Co-ops Go Solar Brings Affordable Renewable Energy to HDFC Co-ops

 

For more information about Co-ops Go Solar, click here

 

FOR IMMEDIATE RELEASE: October 24, 2018

UHAB CONTACT: Clara Weinstein, weinstein@uhab.org, 212-479-3337

SOLAR ONE CONTACT: Anika Wistar-Jones, anika@solar1.org, 646-820-4664

 

LOWER EAST SIDE, NY--Community members and affordable co-op owners gathered this Wednesday at a Lower East Side HDFC co-op to tour the building’s solar array. The building is one of the first Housing Development Fund Corporation (HDFC) co-ops to install solar power through the Co-ops Go Solar campaign, a partnership between Solar One and the Urban Homesteading Assistance Board (UHAB) to bring solar power to HDFC limited-equity co-ops. Throughout their 25-year lifetime, the solar panels will save the building over $55,000. “The panels cover the building’s common electric costs,” said Dennis Phandler, a resident of the building for twenty years. “They power the water pump, the laundry room, the lights, and the intercom.”

 

The Co-ops Go Solar campaign is the first to focus solely on HDFCs and provides free technical assistance for renewable energy, including cost estimates, roof inspections, and financial incentives and funding options. Co-ops who sign on join a purchasing group to negotiate for lower prices. A previous campaign for Northern Manhattan by collaborators WE ACT for Environmental Justice, Solar One, and UHAB negotiated prices about 30% lower than the city average.

 

Traditionally, the benefits of solar power have been available to middle class single-family homes that can afford a large down payment. Thanks to energy efficiency incentives and loans, however, this is no longer the case. Low or no money down options include the solar loan, which is designed so that loan payments are always lower than  the money saved through electricity production and tax incentives; and the Power Purchase Agreement, an arrangement in which a third party owns and installs the solar panels on a co-op’s roof for free, and sells the co-op the electricity produced at a reduced rate. “Solar savings should be available to all New Yorkers,” said Solar One Program Manager, Anika Wistar-Jones. “We’re excited to be bringing affordable solar to affordable housing with this campaign.”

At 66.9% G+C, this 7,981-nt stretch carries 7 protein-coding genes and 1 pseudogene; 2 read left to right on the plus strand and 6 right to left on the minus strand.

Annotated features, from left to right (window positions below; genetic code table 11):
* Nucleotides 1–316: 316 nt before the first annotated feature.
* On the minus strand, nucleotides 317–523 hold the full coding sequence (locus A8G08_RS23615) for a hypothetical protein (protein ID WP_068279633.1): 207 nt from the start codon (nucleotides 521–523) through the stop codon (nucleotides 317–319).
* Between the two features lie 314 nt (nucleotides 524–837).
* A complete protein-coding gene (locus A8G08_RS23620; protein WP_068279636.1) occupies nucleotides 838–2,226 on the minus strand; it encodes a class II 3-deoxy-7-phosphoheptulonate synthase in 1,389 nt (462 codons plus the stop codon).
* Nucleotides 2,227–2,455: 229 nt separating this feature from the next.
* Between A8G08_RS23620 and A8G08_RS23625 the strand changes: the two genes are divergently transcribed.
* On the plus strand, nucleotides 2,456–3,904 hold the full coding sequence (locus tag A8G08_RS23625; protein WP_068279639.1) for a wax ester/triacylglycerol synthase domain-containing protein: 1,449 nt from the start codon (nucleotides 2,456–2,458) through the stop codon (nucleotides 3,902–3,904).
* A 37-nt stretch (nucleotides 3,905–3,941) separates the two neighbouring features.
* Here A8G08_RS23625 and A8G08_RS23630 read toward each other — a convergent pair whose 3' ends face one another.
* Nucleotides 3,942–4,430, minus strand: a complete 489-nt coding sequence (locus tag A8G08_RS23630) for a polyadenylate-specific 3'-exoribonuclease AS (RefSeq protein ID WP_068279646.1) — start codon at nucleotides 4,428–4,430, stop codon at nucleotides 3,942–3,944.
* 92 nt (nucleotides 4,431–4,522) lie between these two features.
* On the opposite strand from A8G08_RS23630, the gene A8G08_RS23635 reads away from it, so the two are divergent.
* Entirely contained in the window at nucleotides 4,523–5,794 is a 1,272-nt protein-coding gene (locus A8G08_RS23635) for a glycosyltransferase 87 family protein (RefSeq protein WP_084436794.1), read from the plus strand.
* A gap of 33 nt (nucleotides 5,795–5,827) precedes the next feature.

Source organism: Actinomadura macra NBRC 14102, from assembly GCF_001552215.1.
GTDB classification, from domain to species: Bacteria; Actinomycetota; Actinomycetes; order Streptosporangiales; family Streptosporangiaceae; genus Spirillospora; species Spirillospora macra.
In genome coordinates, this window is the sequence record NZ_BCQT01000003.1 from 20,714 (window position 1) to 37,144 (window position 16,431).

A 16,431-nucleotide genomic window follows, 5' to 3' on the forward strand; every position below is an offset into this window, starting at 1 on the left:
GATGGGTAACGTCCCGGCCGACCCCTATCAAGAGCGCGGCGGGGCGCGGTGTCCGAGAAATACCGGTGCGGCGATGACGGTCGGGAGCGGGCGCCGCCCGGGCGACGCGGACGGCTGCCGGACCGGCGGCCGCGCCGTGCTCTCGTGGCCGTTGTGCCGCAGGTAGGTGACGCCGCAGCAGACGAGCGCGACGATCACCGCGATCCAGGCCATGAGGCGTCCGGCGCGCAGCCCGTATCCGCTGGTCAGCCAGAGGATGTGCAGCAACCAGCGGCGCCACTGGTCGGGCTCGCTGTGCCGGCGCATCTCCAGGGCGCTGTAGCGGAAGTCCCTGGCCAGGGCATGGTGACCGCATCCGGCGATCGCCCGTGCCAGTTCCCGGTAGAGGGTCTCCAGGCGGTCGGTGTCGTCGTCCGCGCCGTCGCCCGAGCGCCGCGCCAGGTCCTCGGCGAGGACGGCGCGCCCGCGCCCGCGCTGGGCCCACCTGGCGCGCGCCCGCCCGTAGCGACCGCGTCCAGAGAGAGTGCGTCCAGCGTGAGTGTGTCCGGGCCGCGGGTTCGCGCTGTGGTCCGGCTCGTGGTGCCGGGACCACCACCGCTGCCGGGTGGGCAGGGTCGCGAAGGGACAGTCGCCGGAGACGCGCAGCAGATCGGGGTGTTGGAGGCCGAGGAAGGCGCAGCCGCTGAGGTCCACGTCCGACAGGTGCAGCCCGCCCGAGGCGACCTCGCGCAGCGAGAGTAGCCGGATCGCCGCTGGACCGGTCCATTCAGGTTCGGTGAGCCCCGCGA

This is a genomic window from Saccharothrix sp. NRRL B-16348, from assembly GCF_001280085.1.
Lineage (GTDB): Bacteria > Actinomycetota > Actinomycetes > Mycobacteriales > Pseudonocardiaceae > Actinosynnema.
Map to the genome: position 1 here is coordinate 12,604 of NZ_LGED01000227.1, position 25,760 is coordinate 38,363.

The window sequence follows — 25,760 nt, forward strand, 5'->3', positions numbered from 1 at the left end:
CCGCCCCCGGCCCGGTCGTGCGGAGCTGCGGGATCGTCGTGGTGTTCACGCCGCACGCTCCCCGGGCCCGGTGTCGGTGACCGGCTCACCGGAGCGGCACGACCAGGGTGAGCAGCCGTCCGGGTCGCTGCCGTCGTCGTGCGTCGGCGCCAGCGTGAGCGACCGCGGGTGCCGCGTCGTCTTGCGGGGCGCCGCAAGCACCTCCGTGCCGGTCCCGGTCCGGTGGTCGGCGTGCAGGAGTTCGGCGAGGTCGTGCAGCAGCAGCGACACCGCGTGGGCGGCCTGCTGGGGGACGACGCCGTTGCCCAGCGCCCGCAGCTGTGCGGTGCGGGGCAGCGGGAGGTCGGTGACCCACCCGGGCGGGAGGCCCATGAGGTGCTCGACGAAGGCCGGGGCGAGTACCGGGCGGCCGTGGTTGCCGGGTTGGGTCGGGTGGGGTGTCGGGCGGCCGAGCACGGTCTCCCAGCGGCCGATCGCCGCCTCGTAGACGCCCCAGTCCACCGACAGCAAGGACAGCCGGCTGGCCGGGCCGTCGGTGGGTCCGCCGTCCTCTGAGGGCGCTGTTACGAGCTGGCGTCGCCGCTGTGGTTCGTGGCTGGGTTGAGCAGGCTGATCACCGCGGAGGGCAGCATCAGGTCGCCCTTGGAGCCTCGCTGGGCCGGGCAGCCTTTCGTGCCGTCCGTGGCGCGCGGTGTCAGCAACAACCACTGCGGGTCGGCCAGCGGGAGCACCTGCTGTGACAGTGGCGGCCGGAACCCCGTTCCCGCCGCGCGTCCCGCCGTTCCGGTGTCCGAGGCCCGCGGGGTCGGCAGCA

Solar panels are a long-lasting, renewable technology, and can be a valuable investment for affordable co-ops. Money not spent on electricity over the years can be used for vital building improvements or to keep down maintenance fees for low and middle income residents. “Solar panels are a great fit for HDFCs thinking about the future environmental impact and affordability of their building,” said Clara Weinstein of the Urban Homesteading Assistance Board. “The deadline for our next purchasing group is November 15th, so there’s still time for HDFCs to take advantage of the campaign.”

 

###

 

The Urban Homesteading Assistance Board (UHAB) is a New York City based nonprofit that provides support and services to low-income co-ops and renters across the city. Founded in 1973, UHAB is instrumental in guiding distressed rental buildings to become thriving co-ops under the ownership and maintenance of their residents. They empower low- to moderate-income residents to take control of their housing and enhance communities by creating strong tenant associations and lasting affordable co-ops. Today, UHAB continues to sustain affordable HDFC co-ops through technical assistance, training, and services including energy efficiency programs. Learn more at http://uhab.coop/ and follow us on Instagram.

 

Solar One is a nonprofit organization whose mission is to empower learning and innovation that result in a more sustainable and resilient urban environment.  Through the Here Comes Solar program, they facilitate solar adoption in traditionally hard-to-serve markets by providing comprehensive technical assistance to building owners and community groups. To date HCS has helped more than 250 buildings in the New York City area adopt solar power. Learn more at http://herecomessolar.nyc and http://solar1.org.